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Not just the city of dreams, Mumbai's also the city of movies, the city immortalising the aforementioned dreams. So it isn't any surprise that filmmakers often look to it for inspiration, finding it in both the city's richest and most squalid corners -- and in Mumbai's case, they often co-exist side by side.
Here, then, are films that took their cues from the city that never sleeps, films that clearly love Mumbai:
'Dhobi Ghat is a metaphor,' director Kiran Rao has repeated over and over.
Her debut film, already making waves on the festival circuit worldwide, involves an artist (Monica Dogra) who falls in love with a young dhobi (Prateik Babbar, apparently delivering an awesome performance) from Mumbai's famed ghats.
Shaad Ali's faithful take on his mentor Mani Ratnam's romance was set in Mumbai, and the film featured Vivek Oberoi and Rani Mukerji meeting on Mumbai's iconic local trains.
As their eyes meet over crowds, commotion and carriages, even most of their courtship takes place on trains and stations.
Sanjay Dutt's Munna Bhai is clearly fond of Mumbai's beautiful Marine Drive. In the first of Rajkumar Hirani's fantastic films, Munna sits contemplatively by the area's distinctive, wave-shattering tetrapods.
The sequel opens with him sitting by Marine Drive listening to his favourite radio jockey wishing Mumbai a good morning.
Ram Gopal Varma's Satya offered a grisly look at the city's underbelly, and one of its most memorable sequences was one involving a rapid chase through the slums.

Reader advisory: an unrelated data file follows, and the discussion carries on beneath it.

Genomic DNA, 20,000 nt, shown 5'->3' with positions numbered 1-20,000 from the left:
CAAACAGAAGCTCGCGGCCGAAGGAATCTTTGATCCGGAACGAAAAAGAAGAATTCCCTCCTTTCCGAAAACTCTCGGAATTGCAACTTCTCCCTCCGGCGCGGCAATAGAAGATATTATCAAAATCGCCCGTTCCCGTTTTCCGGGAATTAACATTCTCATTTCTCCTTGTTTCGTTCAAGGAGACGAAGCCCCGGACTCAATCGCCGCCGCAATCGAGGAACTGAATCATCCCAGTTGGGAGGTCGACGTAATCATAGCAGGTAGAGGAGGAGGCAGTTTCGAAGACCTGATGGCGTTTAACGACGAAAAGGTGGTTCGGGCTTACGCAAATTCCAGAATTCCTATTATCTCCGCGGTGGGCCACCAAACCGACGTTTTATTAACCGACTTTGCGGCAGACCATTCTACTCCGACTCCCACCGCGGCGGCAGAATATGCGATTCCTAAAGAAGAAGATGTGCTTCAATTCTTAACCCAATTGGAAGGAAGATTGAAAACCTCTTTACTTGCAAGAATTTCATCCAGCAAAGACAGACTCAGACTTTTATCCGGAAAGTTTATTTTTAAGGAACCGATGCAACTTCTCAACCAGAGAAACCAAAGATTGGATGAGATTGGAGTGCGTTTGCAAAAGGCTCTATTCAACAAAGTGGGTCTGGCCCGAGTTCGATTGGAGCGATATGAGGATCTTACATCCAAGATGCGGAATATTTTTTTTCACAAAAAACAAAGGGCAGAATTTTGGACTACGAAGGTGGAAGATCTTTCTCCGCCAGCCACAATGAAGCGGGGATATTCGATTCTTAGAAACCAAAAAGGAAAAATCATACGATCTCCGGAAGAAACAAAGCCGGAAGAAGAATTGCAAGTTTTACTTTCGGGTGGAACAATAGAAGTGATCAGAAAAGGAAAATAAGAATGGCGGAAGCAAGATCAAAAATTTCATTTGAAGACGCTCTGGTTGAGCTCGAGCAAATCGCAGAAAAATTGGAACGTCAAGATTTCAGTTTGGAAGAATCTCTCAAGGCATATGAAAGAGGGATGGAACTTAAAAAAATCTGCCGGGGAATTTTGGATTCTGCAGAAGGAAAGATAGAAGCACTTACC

Helmed mostly by the film's co-writer Anurag Kashyap, the chase is a landmark moment in modern Hindi cinema and one that director Danny Boyle says influenced his own Slumdog Millionaire.
Named after the world's biggest stretch of slum, this Sudhir Mishra film shows off a huge part of Mumbai, often ignored by its filmmakers.
Om Puri plays cabbie Raj Karan Yadav, living in a miserable Dharavi room with his wife, played by Shabana Azmi. This is a fine film about desperation, disillusionment and, equally, dreaming.
Ages before Ramu made Satya, Vidhu Vinod Chopra made not just the definitive Indian gangster movie, but one so influential the Mumbai underworld began to use phrases from the film in their own lexicon.
A lot of the key sequences in Parinda showed off the Gateway Of India, most crucially that memorable scene where Anupam Kher is killed.
Anurag Basu's musically-interlinked ode to the city of Mumbai saw many parts of the city -- from its tubelit taxicabs to its old libraries, from mid-city beachfronts to iconic landmarks -- and did it all very flatteringly, showing off how beautiful, and how democratic, the city can be, even as it could be relentless and cruel.
Arguably Madhur Bhandarkar's best film, Chandni Bar was one of the first to truly try and explore the world of the once-ubiquitous Mumbai dance-bar.
It is a subculture that never tried to hide too far away from the busy city streets, and this Tabu-driven look at it was both revealing and fascinating at the same time, no matter how real.
This fresh and urban Abbas Tyrewala romance showed off some Mumbai nightspots, from discotheques (where some patrons arrived with horses) to house parties and walks along the marketplaces and the seaside.
And for good measure, protagonist Imran Khan rides a horse down Marine Drive.